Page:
Memory can go through several different stages before it stored long-term. Depression and spiritual awakening. Candy Chang: Before I die I want to... Stephen Cave: The 4 stories we tell ourselves about death. Mellody Hobson: Color blind or color brave? Paul Piff: Does money make you mean? Iwan Baan: Ingenious homes in unexpected places. Clint Smith: How to raise a black son in America. Rich Benjamin: My road trip through the whitest towns in America. Manal al-Sharif: A Saudi woman who dared to drive. Suki Kim: This is what it's like to teach in North Korea. Shine a light on modern day slavery: Lisa Kristine at TEDxOrangeCoast.
Kelli Swazey: Life that doesn't end with death. The future of race in America: Michelle Alexander at TEDxColumbus. Kimberley Motley: How I defend the rule of law. Mundano: Pimp my ... trash cart? Rita Pierson: Every kid needs a champion. Diane Benscoter: How cults rewire the brain. Jon Ronson: Strange answers to the psychopath test. Shane Koyczan: To This Day ... for the bullied and beautiful. Give thanks. Talks to restore your faith in humanity. Louie Schwartzberg: Nature. Beauty. Gratitude. Gavin Pretor-Pinney: Cloudy with a chance of joy. Louie Schwartzberg: Hidden miracles of the natural world. Slow down! Enjoy life. Diana Nyad: Never, ever give up. Talks to remind you that life goes on. Michael Shermer: Why people believe weird things.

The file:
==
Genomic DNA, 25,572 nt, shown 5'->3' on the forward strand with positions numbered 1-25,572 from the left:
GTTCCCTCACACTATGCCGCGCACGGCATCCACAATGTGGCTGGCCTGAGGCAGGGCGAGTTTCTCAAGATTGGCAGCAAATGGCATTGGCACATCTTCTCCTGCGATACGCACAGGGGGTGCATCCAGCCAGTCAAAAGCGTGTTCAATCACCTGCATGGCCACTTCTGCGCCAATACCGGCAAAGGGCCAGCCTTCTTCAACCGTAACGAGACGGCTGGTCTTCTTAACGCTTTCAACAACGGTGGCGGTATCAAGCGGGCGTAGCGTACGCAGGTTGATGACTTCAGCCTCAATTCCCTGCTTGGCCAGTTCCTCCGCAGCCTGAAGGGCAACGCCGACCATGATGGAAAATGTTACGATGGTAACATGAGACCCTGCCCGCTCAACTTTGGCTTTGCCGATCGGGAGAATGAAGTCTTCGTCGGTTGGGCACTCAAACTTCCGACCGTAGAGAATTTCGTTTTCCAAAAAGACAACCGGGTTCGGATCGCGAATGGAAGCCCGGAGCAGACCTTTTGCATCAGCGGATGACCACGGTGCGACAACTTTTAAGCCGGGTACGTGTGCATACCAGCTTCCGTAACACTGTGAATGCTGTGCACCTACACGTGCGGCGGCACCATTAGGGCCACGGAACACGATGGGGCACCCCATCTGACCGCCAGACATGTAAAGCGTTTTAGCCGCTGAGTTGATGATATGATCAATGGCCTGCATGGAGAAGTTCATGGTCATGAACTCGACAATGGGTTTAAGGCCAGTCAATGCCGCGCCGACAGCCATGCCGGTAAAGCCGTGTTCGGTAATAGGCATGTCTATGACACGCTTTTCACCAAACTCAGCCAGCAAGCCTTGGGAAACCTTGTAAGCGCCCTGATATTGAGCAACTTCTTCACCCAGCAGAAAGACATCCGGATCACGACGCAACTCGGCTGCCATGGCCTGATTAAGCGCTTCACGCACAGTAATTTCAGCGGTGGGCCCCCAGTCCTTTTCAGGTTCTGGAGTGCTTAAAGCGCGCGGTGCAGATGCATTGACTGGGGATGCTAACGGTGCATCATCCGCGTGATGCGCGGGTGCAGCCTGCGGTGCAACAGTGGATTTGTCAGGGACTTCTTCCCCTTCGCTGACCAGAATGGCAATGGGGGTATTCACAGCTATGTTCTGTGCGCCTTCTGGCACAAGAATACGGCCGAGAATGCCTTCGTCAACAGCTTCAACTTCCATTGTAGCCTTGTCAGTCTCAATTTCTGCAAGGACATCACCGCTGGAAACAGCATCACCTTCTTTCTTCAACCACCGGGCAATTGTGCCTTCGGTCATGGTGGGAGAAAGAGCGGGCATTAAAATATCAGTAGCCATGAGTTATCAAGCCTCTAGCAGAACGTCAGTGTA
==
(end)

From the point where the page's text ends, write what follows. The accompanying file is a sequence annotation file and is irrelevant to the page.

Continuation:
Plato’s Allegory of the Cave - Alex Gendler. Want to read the Allegory of the Cave in its complete format?
Go to this site and get started. To better understand the allegory’s larger context, try reading the rest of The Republic by Plato and these classic lectures. Then, check out this modern scientific interpretation of what it tells us about human knowledge. Michael Norton: How to buy happiness. Dan Gilbert: Why we make bad decisions. Why Do We Have To Sleep? Lessons from the Mental Hospital. TEDxJacksonHole - Juan Martinez - The New Nature Movement. What makes you happy? Boyd Varty: What I learned from Nelson Mandela. Stand up to bullying. The struggle of mental health. Mac Barnett: Why a good book is a secret door. Chris Milk: What Happens When We Step Inside The Screen? Hooked, Hacked, Hijacked: Reclaim Your Brain from Addictive Living: Dr. Pam Peeke at TEDxWallStreet.
Talks to watch when every conceivable bad thing has just happened to you. Make the most of your 20s: Meg Jay at TED2013. In her 20s, Meg Jay saw her first psychotherapy client, Alex, who was there to talk about her guy problems.
Jay didn’t take the sessions all too seriously at first. But then her supervisor gave her a wakeup call. While Jay said, “Sure she’s dating down and sleeping with a knucklehead. But she’s not gonna marry the guy.” Her supervisor responded, “Not yet. For Jay, it was an a-ha moment. There are 50 million 20-somethings in the US — that’s 15% of population. “Claiming your 20s is one of simplest things you can do for work, happiness, love, maybe even for the world,” says Jay.
Jay worries that messages in the media about the changing timetable of adulthood, and the 20s being an “extended adolescence,” are trivializing this important decade. Jay also takes issue with the phrase “you can’t pick your family, but can pick your friends.” “Too many 30-somethings and 40-somethings look at themselves and say about their 20s, ‘What was I doing?